Photo of the day

I’ve taken plenty of grief for this on FB, but this Duke grad and NC State employee/fan, could not resist the opportunity to pose with UNC mascot Ramses at a NCSU-UNC soccer game last night.  More than anything, as my social media feed will attest, I am a sucker for mascots.

Photo credit: David Greene

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Quick hits (part I)

1) I’m loving all the Wirecutter stories in my FB feed these days.  I’m especially intrigued by the idea of a carry-on carry-on bag.

2) Frum (back in February) makes a case for what effective anti-Trump protest should look like:

It’s possible I’m not the right person to offer the following analysis. Yet it’s also a good rule to seek wisdom wherever it may be found. So here’s what I have to offer from the right, amid the storms of the Trump era.

The more conservative protests are, the more radical they are.

You want to scare Trump? Be orderly, polite, and visibly patriotic.

Trump wants to identify all opposition to him with the black-masked crowbar thugs who smashed windows and burned a limo on his inauguration day. Remember Trump’s tweet about stripping citizenship from flag burners? It’s beyond audacious that a candidate who publicly requested help from Russian espionage services against his opponent would claim the flag as his own. But Trump is trying. Don’t let him get away with it. Carry the flag. Open with the Pledge of Allegiance. Close by singing the Star Spangled Banner––like these protesters at LAX, in video posted by The Atlantic’s own Conor Friedersdorf. Trump’s presidency is itself one long flag-burning, an attack on the principles and institutions of the American republic. That republic’s symbols are your symbols. You should cherish them and brandish them.

3) Stan Greenberg’s take on why Clinton lost.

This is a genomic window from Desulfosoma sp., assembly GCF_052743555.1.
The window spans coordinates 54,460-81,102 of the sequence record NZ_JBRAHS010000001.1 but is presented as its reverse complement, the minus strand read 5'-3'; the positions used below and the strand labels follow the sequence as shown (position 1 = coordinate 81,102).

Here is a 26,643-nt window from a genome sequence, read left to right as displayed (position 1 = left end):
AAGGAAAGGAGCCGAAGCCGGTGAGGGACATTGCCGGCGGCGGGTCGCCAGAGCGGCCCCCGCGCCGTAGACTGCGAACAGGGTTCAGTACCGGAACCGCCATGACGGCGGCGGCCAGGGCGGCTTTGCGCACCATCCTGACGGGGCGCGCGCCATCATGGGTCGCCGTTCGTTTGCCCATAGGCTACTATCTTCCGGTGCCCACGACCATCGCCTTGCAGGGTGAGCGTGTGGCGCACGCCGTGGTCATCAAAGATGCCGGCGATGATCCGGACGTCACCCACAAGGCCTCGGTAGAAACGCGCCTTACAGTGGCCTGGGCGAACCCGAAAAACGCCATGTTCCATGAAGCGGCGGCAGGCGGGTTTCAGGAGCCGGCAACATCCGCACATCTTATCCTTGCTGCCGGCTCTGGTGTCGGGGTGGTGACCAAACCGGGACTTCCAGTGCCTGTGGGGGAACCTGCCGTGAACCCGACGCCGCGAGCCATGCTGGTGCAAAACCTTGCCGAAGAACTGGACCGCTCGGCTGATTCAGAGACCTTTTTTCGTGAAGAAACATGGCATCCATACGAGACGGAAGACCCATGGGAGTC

4) Garrett Epps‘, “America’s Red and Blue Judges: Justice Neil Gorsuch exemplifies how the Supreme Court has become fully enmeshed in the rankest partisan politics.”

5) Chait on how Trump bungled the politics of the NFL:

These comments had two swift effects, each disastrous for the president. First, it turned the question away from the style of the protest to the right to conduct it. The national anthem is a potent symbol of patriotism, but so is the First Amendment to the Constitution. “No, I don’t agree with [Trump], said University of Michigan football coach Jim Harbaugh Saturday, “That’s ridiculous. Check the Constitution.”

Even pro-Trump coaches and owners began to issue statements attacking the president. “I’m pissed off,” said Rex Ryan. “I supported Donald Trump. [These comments] are appalling to me … I never signed up for that.”

Second, it turned the pregame drama into an anti-Trump protest. The pregame kneel has now become a spectacle of resistance, with dramatic gestures of white players joining black ones to oppose the crude attacks from the great orange bigot. Fans who might have complained before about politics being inserted into football — as if the bloated displays of military might attached to the NFL were not a form of politics — could no longer miss that Trump was now more likely than anybody else to politicize the game.